Founding principal of Hood Design and professor and former chair of the Landscape Architecture Department at the University of California-Berkeley, Walter Hood was selected through an international design competition.
The competition was designed to ensure that the solar installation would create a visually attractive gateway integrating beauty with engineering innovation and environmental sustainability.
A pioneering urbanist, Hood heads a firm committed to issues that address the reconstruction of urban landscapes within towns and cities.
His concept for the UB project demonstrates his affinity for exploring ways that landscape typologies reinforce and remake landscapes specific to place and the people who occupy them.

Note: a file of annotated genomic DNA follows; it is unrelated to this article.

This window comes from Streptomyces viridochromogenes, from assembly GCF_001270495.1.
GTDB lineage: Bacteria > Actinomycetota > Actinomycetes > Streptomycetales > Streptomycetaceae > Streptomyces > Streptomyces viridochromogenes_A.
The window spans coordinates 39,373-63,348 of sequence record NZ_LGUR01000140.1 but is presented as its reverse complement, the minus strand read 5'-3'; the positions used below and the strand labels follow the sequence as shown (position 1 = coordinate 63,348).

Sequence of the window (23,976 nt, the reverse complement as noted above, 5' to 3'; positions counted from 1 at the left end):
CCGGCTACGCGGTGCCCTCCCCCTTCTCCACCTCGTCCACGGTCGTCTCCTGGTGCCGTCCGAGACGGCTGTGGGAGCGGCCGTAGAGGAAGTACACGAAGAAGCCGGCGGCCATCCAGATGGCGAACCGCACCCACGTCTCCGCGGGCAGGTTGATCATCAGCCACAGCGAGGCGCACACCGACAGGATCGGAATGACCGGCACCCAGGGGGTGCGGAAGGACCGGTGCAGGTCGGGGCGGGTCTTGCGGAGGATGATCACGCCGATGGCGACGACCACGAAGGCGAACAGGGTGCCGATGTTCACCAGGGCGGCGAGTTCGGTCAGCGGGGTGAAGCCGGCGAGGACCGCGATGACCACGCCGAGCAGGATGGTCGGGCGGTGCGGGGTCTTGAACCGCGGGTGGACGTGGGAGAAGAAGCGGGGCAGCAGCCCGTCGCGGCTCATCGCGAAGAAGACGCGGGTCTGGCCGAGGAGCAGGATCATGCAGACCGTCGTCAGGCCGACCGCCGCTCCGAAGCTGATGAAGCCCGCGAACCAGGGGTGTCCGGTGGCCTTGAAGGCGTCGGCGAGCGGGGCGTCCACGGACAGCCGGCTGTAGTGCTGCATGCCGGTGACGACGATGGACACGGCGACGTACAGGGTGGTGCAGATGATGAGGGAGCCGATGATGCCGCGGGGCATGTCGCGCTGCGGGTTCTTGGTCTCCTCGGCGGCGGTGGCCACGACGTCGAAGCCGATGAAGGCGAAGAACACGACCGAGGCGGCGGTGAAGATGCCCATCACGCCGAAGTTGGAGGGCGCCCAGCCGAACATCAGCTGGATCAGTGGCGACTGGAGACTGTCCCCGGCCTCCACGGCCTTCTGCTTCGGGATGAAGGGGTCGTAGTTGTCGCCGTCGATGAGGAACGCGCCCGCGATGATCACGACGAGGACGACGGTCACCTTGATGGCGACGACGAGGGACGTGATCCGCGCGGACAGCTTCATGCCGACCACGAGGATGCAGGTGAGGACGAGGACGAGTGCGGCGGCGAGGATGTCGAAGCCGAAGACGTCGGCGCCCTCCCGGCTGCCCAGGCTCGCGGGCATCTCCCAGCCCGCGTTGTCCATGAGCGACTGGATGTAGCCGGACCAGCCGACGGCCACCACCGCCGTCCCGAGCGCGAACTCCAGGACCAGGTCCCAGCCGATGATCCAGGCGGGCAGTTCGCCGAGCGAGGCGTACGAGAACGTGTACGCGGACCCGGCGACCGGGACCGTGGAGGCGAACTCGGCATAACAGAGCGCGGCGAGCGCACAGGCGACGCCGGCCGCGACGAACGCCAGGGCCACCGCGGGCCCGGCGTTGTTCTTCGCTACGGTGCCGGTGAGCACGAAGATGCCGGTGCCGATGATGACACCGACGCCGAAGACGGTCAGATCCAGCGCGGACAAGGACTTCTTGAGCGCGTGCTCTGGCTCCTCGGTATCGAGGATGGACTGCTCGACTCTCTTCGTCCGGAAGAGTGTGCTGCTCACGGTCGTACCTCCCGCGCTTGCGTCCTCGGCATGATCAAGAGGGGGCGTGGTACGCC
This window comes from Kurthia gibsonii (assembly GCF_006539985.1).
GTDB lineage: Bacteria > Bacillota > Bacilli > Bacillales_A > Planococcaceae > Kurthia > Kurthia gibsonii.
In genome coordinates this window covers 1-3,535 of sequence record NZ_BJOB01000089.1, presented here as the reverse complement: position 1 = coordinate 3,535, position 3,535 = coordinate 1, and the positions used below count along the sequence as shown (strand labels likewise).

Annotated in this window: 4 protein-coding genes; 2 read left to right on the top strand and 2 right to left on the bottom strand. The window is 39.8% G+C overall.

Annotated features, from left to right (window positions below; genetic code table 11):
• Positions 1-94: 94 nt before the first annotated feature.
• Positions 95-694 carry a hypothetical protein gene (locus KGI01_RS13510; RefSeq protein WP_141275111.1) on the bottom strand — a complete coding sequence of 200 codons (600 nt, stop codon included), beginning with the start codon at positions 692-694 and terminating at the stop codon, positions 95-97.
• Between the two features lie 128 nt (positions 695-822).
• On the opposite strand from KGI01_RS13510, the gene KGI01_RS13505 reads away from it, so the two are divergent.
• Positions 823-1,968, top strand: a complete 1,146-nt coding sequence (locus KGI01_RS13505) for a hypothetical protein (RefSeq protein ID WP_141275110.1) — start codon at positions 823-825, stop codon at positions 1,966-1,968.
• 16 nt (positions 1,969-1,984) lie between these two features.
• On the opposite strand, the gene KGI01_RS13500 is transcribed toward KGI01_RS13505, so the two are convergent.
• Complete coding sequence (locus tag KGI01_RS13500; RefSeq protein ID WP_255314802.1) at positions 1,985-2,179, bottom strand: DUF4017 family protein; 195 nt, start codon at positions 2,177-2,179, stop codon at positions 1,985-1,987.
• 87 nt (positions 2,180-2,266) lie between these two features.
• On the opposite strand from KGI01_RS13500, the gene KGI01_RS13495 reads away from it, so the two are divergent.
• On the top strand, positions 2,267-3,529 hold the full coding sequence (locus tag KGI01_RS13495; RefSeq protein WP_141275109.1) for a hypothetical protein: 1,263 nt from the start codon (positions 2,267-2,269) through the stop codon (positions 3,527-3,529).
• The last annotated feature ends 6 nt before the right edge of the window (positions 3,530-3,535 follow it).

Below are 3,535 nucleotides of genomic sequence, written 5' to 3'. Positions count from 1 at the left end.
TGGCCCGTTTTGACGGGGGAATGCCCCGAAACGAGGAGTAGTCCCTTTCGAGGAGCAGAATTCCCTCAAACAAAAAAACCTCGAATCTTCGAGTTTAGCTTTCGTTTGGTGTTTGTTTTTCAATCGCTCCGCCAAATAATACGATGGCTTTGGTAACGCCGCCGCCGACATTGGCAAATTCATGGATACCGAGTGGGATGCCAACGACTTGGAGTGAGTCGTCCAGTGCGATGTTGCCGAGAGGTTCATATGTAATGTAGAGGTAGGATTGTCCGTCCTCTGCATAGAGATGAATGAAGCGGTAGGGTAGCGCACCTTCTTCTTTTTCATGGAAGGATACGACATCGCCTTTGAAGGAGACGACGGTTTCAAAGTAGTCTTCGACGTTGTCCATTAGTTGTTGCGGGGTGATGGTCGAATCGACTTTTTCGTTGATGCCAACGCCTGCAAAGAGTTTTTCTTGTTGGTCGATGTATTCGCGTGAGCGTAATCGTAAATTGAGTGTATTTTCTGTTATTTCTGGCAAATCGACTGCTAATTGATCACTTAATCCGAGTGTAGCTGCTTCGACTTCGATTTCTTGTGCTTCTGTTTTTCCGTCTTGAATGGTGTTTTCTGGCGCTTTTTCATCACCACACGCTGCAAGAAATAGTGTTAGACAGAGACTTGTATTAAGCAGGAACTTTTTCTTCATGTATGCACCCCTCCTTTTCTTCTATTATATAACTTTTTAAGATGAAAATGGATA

Hood’s body of work includes refurbishing local parks, restoring well known memorials and creating new works of public art. His projects include the Center for Civil & Human Rights in Atlanta, the De Young Museum in San Francisco, the California African American Museum in Los Angeles and the Jackson Museum of Wildlife Art in Jackson, Wyoming.
Hood received the Cooper-Hewitt National Design Award for Landscape Design in 2009, and in 2010 was bestowed the title “master of design” by Fast Company magazine.